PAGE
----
Close to Dranouter on the border of the rather flat French Flanders you find the Heuvelland Hills and in the middle of nowhere the one star restaurant “In De Wulf”.
This is a place for food lovers. Innovative cooking but with respect for the Flemish tradition and the use of local herbs, greens and flowers.
We arrived a warm august summer night around 20.30 and in fact it was too late because it was past 1 am before with finished our pousse café.
The restaurant is in an old beautifully renovated farm-house with a lovely garden and a salon to enjoy a drink.
We opted for a 5 course degustation menu including a wine menu.
Enjoying the sun set over the hills we enjoyed 4 small amuse-bouche in the garden. They were served on warm or cold stones and included tête pressée on rye bread, smoked eel, red beet in yoghurt – every stone beautifully decorated and seasoned with flowers from a nearby garden.
After moving inside in the spacious restaurant we started with a marinated mackerel with grilled cucumber, gooseberry and dill. This was a very delicate appetizer. The woody / grilled taste went perfectly with the mackerel. Second starter was by far the star of the night. Oostendse mussels and Noordzee crab in its own juices plus a bit of white beer and lovage herb. All the savours stayed on our tongue long time after having the last bite of this very refined dish. Then came a little piece of ray in a juice of elder berry capers and charlotte onions. It missed soul and taste, maybe just a bit of salt would have helped. After a little refreshment of local cheese, greens and herb came the last dish. A rather small piece of streaky pork or bacon. This was not really our taste and you needed a magnifying glass to find a bite of real pork meat.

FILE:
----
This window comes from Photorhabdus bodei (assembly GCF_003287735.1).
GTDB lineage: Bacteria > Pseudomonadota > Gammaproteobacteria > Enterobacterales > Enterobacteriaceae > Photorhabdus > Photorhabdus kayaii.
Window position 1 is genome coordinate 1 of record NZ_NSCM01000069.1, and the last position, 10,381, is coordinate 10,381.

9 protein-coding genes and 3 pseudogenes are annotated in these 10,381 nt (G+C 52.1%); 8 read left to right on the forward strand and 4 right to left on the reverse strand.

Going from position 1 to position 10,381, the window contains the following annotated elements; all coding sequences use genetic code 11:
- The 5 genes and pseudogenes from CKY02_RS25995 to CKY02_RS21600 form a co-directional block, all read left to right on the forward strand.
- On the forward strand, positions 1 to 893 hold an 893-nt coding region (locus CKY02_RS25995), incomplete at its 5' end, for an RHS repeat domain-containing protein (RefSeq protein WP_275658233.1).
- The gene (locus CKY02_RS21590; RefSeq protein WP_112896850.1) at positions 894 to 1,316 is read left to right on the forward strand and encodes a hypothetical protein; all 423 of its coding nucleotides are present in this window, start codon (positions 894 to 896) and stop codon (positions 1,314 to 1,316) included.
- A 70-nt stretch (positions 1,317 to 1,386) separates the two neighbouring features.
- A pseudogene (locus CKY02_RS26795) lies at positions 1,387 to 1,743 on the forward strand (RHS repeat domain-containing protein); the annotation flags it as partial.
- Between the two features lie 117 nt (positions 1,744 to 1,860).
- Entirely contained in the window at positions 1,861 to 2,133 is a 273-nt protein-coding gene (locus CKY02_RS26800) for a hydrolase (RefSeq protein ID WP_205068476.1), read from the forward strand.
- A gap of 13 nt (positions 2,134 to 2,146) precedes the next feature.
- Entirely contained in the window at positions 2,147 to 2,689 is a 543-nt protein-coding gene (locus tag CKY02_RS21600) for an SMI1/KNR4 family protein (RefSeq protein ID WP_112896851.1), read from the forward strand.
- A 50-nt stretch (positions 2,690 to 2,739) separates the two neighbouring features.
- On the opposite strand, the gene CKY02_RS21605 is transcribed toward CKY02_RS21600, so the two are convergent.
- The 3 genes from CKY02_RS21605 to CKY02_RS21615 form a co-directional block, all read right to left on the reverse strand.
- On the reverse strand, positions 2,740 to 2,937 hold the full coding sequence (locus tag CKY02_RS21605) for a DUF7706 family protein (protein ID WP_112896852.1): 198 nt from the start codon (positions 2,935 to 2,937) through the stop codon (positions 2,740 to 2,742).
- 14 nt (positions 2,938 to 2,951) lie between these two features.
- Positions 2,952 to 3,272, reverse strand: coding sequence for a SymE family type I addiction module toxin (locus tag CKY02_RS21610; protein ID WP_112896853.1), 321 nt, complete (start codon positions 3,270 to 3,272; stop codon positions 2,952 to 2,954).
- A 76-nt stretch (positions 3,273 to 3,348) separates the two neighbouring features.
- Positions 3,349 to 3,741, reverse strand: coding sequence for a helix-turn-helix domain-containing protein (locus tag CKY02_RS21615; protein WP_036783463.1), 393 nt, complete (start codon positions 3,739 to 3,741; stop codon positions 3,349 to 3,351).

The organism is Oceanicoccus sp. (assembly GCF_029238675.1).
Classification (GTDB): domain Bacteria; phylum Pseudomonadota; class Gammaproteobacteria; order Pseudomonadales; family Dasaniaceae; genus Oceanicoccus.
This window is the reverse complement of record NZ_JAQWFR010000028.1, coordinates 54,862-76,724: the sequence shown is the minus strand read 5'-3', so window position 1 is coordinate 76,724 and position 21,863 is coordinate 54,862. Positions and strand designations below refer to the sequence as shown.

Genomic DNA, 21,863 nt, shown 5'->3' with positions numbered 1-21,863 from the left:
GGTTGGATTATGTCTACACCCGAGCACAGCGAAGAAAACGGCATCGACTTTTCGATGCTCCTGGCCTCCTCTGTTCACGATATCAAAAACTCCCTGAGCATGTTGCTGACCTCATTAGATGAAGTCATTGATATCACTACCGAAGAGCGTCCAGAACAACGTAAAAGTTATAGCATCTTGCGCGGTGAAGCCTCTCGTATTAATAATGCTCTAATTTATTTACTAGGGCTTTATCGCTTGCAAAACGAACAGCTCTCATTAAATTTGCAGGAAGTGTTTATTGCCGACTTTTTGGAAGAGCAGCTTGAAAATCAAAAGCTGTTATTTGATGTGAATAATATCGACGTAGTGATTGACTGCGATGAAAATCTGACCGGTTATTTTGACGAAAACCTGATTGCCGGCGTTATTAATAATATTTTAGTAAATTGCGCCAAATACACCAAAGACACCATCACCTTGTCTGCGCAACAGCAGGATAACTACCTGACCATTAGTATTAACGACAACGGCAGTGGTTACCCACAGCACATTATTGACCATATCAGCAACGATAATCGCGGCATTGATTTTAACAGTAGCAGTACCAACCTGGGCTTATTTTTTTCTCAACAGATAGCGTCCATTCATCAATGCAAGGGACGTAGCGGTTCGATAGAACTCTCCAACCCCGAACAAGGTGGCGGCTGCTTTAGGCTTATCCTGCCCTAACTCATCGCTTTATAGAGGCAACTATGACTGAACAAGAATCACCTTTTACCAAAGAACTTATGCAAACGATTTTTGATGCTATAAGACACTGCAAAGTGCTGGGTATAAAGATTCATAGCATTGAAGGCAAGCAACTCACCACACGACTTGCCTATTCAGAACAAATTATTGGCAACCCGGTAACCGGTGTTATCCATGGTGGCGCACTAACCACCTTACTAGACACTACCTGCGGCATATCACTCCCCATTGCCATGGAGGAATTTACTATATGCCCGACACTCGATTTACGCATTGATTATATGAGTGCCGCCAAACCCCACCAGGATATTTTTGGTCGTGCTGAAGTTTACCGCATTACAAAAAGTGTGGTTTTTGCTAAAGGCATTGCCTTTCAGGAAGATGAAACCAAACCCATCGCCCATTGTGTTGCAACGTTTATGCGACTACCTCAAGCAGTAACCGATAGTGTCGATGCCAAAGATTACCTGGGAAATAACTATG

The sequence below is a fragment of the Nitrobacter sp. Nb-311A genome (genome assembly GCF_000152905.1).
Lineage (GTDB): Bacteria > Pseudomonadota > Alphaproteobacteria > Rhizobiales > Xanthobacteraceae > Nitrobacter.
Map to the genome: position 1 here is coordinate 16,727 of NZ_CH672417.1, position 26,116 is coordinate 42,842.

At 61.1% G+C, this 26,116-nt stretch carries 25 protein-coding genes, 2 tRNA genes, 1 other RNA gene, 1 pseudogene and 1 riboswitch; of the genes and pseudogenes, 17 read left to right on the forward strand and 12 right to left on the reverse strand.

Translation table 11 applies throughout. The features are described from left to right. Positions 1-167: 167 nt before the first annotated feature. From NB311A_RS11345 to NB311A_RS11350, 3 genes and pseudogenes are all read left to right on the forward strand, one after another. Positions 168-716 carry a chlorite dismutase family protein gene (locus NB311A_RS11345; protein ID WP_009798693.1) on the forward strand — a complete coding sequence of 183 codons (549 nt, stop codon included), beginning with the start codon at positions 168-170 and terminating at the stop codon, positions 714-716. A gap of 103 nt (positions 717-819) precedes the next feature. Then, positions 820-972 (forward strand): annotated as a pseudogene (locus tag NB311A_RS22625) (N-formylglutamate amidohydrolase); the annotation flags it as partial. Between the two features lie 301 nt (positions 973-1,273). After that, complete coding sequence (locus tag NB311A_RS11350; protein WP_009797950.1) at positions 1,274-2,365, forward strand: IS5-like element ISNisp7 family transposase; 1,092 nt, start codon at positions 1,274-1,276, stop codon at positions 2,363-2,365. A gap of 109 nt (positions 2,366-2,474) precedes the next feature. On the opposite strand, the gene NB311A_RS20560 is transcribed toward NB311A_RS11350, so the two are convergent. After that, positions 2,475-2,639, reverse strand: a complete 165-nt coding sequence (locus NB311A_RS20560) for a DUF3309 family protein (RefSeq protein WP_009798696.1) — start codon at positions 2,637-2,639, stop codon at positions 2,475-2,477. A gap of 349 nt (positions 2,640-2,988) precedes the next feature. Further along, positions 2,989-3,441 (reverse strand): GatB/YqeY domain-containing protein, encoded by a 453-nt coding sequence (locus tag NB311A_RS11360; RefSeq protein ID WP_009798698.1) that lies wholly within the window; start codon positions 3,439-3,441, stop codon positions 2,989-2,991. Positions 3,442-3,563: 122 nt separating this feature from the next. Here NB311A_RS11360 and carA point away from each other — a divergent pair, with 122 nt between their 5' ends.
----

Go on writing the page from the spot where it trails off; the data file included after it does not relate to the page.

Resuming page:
We finished the dinner with 3 small top desserts, mixing chocolate, greens and berries in innovative ways. Excellent.
Our wine menu started with a very nice surprise. A Belgian white, from Westouter Heuvelland 2009 “Entre-deux Monts”, 100% Kerner grape. This region is not yet known for its wine, but it was a real good wine, dry and a little spicy and it went perfectly together with the mackerel. To be recommended. Then we had a Spanish Valdeorras from Galicia 2009 “Gaba Do Xil”. 100% Godello. It was fresh, dry with a tetchy sensation. Galicia may be a less known wine region, but absolutely a region to discover.
With the pork we had a red Crianza, from Rioja, 2007 “La Montesa”, 40% Tempranillo and 60% Granacha. A beautiful, wine with lots of juicy, red and black fruit and a full body.
The service is pleasant, helpful and attentive and it is really a place to recommend. Just remember to bring your GPS otherwise you will never find your way home.